U2 manager Paul McGuinness may this year have become one of the music industry's biggest advocates of action against ISPs and social networks, but not all of his comments have been supported by the band he represents. Earlier this month, McGuinness told BBC 6Music Radiohead's pay-what-you-like In Rainbows release had "to some extent backfired" because "60 to 70 per cent of the people who downloaded the record stole it anyway even though it was available for free".
But Bono wrote a letter to this week's NME to say "we disagree with Paul's assessment": "We think they were courageous and imaginative in trying to figure out some new relationship with their audience. Such imagination and courage are in short supply right now." Which doesn't suggest U2 are about to go the same way, however. Bono backed the rest of his manager's view: "It is disturbing to see internet service providers and technology companies profit from the so-called 'disintermediation' of the music business when so many music lovers are losing their jobs."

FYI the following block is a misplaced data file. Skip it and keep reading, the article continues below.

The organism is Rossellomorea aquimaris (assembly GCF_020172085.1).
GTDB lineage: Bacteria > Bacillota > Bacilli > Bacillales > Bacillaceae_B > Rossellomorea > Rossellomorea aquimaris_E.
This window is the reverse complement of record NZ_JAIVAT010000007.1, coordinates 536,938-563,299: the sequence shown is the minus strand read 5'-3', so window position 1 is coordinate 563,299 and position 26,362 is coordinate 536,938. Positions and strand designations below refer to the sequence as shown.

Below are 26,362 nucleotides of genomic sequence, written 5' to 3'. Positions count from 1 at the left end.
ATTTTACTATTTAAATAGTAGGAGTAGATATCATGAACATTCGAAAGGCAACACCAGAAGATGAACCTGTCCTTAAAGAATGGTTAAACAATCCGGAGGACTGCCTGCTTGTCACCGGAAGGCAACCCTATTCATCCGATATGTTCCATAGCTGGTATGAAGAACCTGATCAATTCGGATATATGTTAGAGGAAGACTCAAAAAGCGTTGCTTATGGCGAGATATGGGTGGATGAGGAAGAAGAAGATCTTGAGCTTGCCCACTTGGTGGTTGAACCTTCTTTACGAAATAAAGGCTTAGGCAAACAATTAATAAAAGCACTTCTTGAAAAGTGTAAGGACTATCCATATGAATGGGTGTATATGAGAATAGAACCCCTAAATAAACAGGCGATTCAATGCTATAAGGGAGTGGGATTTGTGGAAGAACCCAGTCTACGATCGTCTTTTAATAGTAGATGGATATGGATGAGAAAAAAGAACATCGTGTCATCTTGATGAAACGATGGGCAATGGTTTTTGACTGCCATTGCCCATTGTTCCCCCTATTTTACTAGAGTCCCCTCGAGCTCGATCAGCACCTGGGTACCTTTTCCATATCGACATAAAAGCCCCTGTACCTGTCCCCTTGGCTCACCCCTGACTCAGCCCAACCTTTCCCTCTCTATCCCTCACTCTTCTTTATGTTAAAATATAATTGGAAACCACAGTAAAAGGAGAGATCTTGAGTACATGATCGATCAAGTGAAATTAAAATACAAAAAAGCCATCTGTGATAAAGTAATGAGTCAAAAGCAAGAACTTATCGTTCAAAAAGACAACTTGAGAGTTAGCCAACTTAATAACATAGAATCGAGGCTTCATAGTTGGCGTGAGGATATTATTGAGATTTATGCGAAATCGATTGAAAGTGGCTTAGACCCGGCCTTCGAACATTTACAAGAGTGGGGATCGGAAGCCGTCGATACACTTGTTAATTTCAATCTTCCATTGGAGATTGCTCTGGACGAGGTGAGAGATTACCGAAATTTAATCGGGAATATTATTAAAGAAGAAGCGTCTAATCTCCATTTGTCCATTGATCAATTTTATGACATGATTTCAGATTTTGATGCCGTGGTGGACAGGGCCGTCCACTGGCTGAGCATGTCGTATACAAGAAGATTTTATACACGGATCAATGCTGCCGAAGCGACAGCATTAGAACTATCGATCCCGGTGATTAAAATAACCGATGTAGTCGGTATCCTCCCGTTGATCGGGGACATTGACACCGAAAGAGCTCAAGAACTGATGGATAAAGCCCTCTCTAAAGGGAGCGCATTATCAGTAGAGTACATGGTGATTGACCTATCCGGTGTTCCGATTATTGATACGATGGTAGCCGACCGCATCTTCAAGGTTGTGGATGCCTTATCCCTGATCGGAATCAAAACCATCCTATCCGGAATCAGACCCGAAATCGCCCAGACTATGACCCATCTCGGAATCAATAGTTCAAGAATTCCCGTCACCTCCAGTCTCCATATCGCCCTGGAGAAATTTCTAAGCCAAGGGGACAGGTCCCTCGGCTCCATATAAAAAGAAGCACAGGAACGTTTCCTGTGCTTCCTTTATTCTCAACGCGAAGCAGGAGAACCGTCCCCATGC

By Robert Andrews